There are tenants who know the law and will look through their lease in order to find holes. Not following security deposit laws can result in having to return the tenant’s deposit, even when you’ve used it for legitimate deductions.
Remember, the law isn’t always black and white. If you skip your responsibility of providing a tenant with an itemized list of legitimate deductions, you’re setting yourself up for disaster. You can’t count on the judge to side with you just because the tenant damaged your property. They might rule against you for violating the law.
- Rejecting applicants with kids
For over 20 years, it’s been illegal to reject applicants with children. Kids can be messy, and cause damage accidentally and deliberately, so some people don’t like renting to families. However, this is considered discrimination and violates federal, state, and many local housing laws.
You can reject a family when the number of tenants will violate the occupancy limit for the unit applied for. In that case, you should suggest a unit with an additional bedroom if you have one available.
Owning rental properties comes with risks and rewards, and the potential for damage is a risk you decided to take. No rental unit can stay in pristine shape forever when people are living in it. You’ll never be able to escape the need to perform repairs. Refusing to rent to families won’t give you an advantage.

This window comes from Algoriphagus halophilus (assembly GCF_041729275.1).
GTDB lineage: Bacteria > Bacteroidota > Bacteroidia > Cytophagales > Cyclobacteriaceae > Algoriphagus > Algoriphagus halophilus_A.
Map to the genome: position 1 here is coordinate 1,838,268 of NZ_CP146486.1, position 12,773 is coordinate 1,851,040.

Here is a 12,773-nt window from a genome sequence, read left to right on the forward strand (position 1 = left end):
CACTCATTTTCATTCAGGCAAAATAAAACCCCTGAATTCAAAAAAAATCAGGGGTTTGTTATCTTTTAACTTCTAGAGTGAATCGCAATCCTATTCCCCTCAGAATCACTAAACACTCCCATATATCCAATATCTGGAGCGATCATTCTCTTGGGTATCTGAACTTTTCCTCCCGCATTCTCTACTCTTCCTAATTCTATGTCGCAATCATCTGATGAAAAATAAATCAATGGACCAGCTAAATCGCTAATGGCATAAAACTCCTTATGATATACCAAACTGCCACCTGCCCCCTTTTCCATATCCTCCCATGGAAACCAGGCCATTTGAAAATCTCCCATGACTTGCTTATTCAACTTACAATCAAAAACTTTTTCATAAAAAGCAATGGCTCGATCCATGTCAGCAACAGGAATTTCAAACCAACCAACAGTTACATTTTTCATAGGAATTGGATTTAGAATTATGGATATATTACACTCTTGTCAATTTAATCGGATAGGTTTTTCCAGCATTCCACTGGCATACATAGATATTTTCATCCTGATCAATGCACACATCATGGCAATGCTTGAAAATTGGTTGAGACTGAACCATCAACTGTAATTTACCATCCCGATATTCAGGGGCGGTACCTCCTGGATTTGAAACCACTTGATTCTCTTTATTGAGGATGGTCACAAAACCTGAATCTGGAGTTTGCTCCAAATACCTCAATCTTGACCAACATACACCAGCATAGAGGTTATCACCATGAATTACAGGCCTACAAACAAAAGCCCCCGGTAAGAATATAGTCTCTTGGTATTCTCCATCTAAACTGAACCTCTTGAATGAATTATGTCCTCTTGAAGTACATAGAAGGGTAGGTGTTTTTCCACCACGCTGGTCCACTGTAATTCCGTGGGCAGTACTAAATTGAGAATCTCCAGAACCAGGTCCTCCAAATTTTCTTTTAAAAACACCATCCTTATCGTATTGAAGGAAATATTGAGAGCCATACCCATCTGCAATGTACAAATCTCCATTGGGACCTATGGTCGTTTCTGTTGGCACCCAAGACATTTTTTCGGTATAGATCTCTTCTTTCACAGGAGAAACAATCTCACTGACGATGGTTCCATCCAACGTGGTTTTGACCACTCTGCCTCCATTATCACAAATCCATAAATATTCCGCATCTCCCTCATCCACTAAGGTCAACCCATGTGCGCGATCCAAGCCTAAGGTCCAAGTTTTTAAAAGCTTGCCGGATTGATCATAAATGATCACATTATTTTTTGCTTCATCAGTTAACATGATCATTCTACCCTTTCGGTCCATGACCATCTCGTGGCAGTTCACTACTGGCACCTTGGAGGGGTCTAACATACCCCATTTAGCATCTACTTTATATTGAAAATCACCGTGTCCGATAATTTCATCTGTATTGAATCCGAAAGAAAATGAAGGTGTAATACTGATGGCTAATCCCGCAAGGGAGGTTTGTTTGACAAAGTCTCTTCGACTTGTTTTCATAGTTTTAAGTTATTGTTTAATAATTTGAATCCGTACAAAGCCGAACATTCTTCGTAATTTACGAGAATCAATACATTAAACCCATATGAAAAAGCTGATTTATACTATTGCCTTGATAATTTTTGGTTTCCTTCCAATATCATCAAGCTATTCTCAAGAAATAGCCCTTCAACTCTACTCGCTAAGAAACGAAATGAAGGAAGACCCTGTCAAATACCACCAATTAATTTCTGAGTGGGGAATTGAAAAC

- Not working with a lawyer to create legal documents
You can find any legal document you need online. The problem is, these documents are general and you don’t know who wrote them. Documents downloaded from the internet may not have been created by a lawyer, or they could be outdated.
Don’t risk using a document created by an armchair lawyer. The law is confusing, and your contracts need to be precisely worded and tailored to your needs. Housing laws vary by state and city. You need to ensure your lease agreements reflect local and state laws.
Hiring a property management company to screen, select, and manage your tenants is one way to ensure a legally sound lease without having to hire a lawyer.
Property management companies have their own team of professionals working closely with them, including lawyers.
- Not hiring a property management company
If you haven’t considered hiring a property management company to make your life easier as a landlord, it’s time. The advantages are too great to pass up. When you’re on your own, tenants won’t think twice about calling you at 3 am to report a leaky toilet, or a snuffed out pilot light on the stove.
To a tenant who wants to cook rice at 3 am, that pilot light going out seems like an emergency. Even if you’ve set specific hours for tenants to contact you, they’re likely to ignore it. No matter how professional you are, tenants are likely to see the relationship as casual.
A property management company, on the other hand, puts a layer of professionalism between you and your tenants.
Hiring a professional property management company like Green Residential gives you access to a team of industry professionals who will screen potential tenants, handle your maintenance needs, and fill your vacancies to the highest standards.
Contact us today to find out how we can help make your life as a landlord easier.